Although it remains a relatively small market with only two players, insurance in Djibouti continues to align with economic development. Most of the sector’s business is driven by the automotive line; however, new economic activities are expanding the market’s offerings. International cooperation with Djibouti’s neighbours has improved, as stronger commercial links have made cross-border transport and regional automotive insurance critical for seamless trade activities across the Horn of Africa.
Despite the opportunities for sector expansion, data shows that further efforts are needed to unlock the market’s potential. As of December 2016 insurance premium as a percentage of GDP stood at 1%, according to the Ministry of Economy and Finance, in Charge of Industry (Ministère de l’Economie et des Finances, Chargé de l’Industrie, MEFI).
SECTOR FIGURES: The low contribution of insurance premium to GDP, however, is partly due to the country’s significant economic acceleration. Djibouti’s GDP has been expanding rapidly in recent years, growing by 6% in 2014 and by 6.5% for 2015 and 2016, according to the IMF. In its 2017 annual report, the Central Bank of Djibouti reported that GDP rose by 6.2% that year.
Though insurance premium have been on the rise, their growth has been outpaced by that of GDP. As a result, insurance premium as a percentage of GDP dipped from 1.2% in 2014 to 1% in 2016. Nevertheless, sector premium have been increasing steadily over the years, up from DJF2.4bn ($13.5m) in 2010 to DJF3.3bn ($18.6m) in 2016.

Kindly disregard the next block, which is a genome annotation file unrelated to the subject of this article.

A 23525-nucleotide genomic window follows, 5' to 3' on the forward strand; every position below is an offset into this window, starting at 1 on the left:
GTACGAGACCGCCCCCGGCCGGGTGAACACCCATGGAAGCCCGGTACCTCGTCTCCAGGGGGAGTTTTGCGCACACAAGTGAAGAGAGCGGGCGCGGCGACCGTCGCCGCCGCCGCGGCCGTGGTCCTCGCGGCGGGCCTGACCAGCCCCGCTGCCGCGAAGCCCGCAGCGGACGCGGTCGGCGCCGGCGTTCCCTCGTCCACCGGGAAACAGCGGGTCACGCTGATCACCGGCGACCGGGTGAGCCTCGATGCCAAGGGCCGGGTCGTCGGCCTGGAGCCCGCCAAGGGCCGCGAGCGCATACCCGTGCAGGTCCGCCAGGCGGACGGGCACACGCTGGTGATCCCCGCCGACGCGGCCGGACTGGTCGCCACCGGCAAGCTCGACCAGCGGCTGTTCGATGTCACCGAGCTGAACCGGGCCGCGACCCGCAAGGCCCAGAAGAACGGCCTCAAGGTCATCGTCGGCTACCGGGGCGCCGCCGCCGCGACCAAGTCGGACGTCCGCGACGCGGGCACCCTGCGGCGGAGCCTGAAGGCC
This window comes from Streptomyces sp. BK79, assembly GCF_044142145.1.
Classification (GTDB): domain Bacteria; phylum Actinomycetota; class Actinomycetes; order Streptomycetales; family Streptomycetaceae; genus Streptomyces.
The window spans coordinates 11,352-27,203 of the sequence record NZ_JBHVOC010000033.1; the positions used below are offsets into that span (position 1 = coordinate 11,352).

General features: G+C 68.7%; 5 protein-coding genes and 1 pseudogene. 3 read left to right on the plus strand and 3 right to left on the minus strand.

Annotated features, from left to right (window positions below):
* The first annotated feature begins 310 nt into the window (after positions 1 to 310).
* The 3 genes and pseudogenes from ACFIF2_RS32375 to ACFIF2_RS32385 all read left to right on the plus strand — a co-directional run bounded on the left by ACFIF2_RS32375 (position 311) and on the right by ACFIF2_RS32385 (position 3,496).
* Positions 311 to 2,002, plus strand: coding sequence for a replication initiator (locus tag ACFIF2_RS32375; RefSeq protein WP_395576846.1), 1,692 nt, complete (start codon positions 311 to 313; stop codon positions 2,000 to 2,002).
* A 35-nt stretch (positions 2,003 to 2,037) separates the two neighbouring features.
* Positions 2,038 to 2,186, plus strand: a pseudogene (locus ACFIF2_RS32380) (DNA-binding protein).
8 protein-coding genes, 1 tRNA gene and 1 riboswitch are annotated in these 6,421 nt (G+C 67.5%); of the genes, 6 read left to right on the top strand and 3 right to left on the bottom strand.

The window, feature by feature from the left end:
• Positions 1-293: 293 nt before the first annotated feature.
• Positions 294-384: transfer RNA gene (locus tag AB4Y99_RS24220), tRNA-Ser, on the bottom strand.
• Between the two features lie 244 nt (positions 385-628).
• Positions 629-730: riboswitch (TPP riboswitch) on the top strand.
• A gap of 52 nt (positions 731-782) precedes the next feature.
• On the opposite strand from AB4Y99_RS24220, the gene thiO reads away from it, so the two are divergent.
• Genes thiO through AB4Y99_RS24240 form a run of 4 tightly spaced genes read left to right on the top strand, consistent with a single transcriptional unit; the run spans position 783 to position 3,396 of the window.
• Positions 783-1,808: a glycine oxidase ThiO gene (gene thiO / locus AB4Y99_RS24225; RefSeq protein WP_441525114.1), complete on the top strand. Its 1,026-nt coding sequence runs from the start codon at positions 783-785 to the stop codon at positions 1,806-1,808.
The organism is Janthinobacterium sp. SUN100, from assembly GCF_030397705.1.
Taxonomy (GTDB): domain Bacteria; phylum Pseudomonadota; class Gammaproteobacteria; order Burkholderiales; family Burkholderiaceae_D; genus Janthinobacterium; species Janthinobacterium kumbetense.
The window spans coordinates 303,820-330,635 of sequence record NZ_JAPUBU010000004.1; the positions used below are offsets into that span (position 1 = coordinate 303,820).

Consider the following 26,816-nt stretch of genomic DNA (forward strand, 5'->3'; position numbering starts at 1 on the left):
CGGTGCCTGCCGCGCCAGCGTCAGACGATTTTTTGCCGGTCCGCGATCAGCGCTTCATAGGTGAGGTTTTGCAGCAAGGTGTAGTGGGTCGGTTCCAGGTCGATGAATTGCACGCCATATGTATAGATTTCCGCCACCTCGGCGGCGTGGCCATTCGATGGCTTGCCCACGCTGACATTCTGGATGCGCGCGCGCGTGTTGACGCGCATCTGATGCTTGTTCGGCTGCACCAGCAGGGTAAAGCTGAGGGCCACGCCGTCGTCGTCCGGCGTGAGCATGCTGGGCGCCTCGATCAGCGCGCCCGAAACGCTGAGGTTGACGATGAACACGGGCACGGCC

Sector profit margins also increased from 32.5% to 38.2% in 2016, which is considerably higher than the profitability of many other markets. The Inter-African Conference for Insurance Markets, which oversees the performance of insurance in 14 countries, including Cameroon and Côte d’Ivoire, reported that these nations had average profit margins of 8.4%.
A fundamental reason that profitability has remained elevated compared to other countries is the establishment of a maximum compensation payout for several insurance segments, including third-party liability motor vehicle insurance, which accounts for more than half of the market.
“Before this regulation was implemented in 2000 there was inflation on insurance payouts,” Aden Saleh Omar, sub-director for insurance at MEFI, told OBG. “Because there were no limits, payouts for corporeal damages could vary from case to case, even if the accidents were similar. By setting a regulatory framework for this, we have been able to help maintain the sector’s profitability. Moreover, it is also advantageous for the injured person, who now has the right to an established amount determined in a transparent and equitable way.”
INSURANCE SEGMENTS: The insurance market is driven by a number of key business segments. Chief among them is the automotive segment, which accounted for 62.6%, or roughly DJF2bn ($11.3m), of premium in 2016. This is largely due to the fact that third-party liability coverage is compulsory for all drivers in Djibouti, as well as for cargo imports.
The second-biggest line is fire insurance and other damages, which accounted for 12% of total premium in 2016, up from 9.1% in 2014. Other risks and direct damages made up 10.9% of total premium in 2016, according to government figures.
The potential for further sector growth is expanding thanks to the development of new sectors. For instance, the opening of the country’s first modern retail shopping centre, the Bawadi Mall, in mid-March 2018 is expected to result in the expansion of formal retail operations. “The new mall has been very positive for the sector,” David Boucher, commercial director at GXA Assurances, one of the two insurance companies in Djibouti, told OBG. “This new type of entertainment has been warmly welcomed, and insurance companies are ready to accompany these new businesses,” he added.